How to manage central line associated venous thrombosis in children

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Central venous catheters (CVCs) account for the largest proportion of thrombotic events in pediatric patients. Questions remain regarding adequate treatment and prevention methods” Witmer et al (2016).

Abstract:

Central venous catheters (CVCs) account for the largest proportion of thrombotic events in pediatric patients. Questions remain regarding adequate treatment and prevention methods. We surveyed pediatric hematology/oncology specialists, using hypothetical cases to assess management strategies for acute CVC thrombosis and secondary prevention.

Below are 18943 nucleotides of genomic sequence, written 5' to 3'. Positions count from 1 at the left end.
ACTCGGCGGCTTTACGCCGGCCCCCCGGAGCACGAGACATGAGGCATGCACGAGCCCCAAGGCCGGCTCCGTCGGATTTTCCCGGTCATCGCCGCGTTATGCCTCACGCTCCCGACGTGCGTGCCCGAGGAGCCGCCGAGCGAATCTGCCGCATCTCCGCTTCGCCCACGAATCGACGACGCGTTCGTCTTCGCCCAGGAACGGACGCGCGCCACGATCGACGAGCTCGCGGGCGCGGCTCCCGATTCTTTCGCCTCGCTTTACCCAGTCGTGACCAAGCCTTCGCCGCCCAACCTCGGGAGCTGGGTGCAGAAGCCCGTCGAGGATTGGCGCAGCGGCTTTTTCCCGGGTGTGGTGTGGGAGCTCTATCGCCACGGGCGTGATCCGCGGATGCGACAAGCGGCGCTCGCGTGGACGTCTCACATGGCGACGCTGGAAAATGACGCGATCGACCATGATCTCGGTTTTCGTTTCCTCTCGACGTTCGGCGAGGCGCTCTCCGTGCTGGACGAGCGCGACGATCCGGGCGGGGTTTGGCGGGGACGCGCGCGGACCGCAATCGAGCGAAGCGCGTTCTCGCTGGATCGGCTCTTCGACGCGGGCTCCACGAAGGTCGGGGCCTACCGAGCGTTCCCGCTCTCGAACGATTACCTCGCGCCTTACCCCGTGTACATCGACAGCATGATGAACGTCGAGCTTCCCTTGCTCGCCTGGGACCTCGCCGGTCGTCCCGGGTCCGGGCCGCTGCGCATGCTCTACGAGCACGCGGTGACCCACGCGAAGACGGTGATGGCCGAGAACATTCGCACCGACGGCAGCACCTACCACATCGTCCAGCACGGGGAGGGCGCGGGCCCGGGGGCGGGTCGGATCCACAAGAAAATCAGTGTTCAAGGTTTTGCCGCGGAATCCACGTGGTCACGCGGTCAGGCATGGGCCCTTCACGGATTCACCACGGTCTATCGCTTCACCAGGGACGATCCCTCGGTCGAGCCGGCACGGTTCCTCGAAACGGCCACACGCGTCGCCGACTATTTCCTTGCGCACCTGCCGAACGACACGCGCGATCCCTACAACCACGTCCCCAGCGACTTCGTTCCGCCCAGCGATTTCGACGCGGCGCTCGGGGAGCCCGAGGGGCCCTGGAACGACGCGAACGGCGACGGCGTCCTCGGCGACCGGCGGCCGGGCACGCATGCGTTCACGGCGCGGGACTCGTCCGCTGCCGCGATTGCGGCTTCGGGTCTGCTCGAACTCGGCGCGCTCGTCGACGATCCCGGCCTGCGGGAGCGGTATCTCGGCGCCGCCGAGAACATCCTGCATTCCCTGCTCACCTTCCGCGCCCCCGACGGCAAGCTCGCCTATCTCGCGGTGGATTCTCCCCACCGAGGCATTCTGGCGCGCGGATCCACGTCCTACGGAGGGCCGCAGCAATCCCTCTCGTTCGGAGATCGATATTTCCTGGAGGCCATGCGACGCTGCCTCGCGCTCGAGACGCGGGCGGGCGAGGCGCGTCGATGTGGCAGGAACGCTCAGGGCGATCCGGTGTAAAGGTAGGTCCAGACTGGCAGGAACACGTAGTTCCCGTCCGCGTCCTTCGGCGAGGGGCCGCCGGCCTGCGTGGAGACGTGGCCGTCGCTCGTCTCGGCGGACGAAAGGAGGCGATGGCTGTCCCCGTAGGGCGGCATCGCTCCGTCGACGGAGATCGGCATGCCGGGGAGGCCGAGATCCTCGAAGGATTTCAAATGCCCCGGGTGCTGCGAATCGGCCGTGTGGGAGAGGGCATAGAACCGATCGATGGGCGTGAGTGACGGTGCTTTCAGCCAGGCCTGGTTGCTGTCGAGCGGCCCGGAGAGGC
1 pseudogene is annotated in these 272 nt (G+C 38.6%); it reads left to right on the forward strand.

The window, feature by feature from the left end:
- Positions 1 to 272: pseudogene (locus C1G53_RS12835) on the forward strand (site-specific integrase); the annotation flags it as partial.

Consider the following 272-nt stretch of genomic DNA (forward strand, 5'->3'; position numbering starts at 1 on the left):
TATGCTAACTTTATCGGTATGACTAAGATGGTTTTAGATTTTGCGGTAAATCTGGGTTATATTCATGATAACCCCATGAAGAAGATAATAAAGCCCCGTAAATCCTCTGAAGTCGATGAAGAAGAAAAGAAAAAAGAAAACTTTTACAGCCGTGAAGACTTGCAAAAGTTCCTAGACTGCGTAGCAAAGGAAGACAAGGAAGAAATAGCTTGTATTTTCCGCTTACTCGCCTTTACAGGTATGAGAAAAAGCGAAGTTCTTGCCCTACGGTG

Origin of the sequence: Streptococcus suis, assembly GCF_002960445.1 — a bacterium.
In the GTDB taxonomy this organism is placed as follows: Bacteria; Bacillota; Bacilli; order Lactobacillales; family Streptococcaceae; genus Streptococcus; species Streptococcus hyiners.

Survey respondents varied in the use of the thrombophilia evaluation (33.3%, 41/123) and duration of treatment (6 weeks: 54.1%, 66/122). Secondary CVC prophylaxis was utilized by 36.6% (45/123) of respondents and by 24.4% (30/123) but only if there was a documented thrombophilia. This heterogeneity highlights the need for clinical studies to address these important clinical questions.

Reference:

Witmer, C.M., Sauck, E. and Raffini, L.J. (2016) A survey of pediatric hematology/oncology specialists regarding management of central line associated venous thrombosis. Paediatric Blood & Cancer. December 1st. [epub ahead of print].

DOI: 10.1002/pbc.26383

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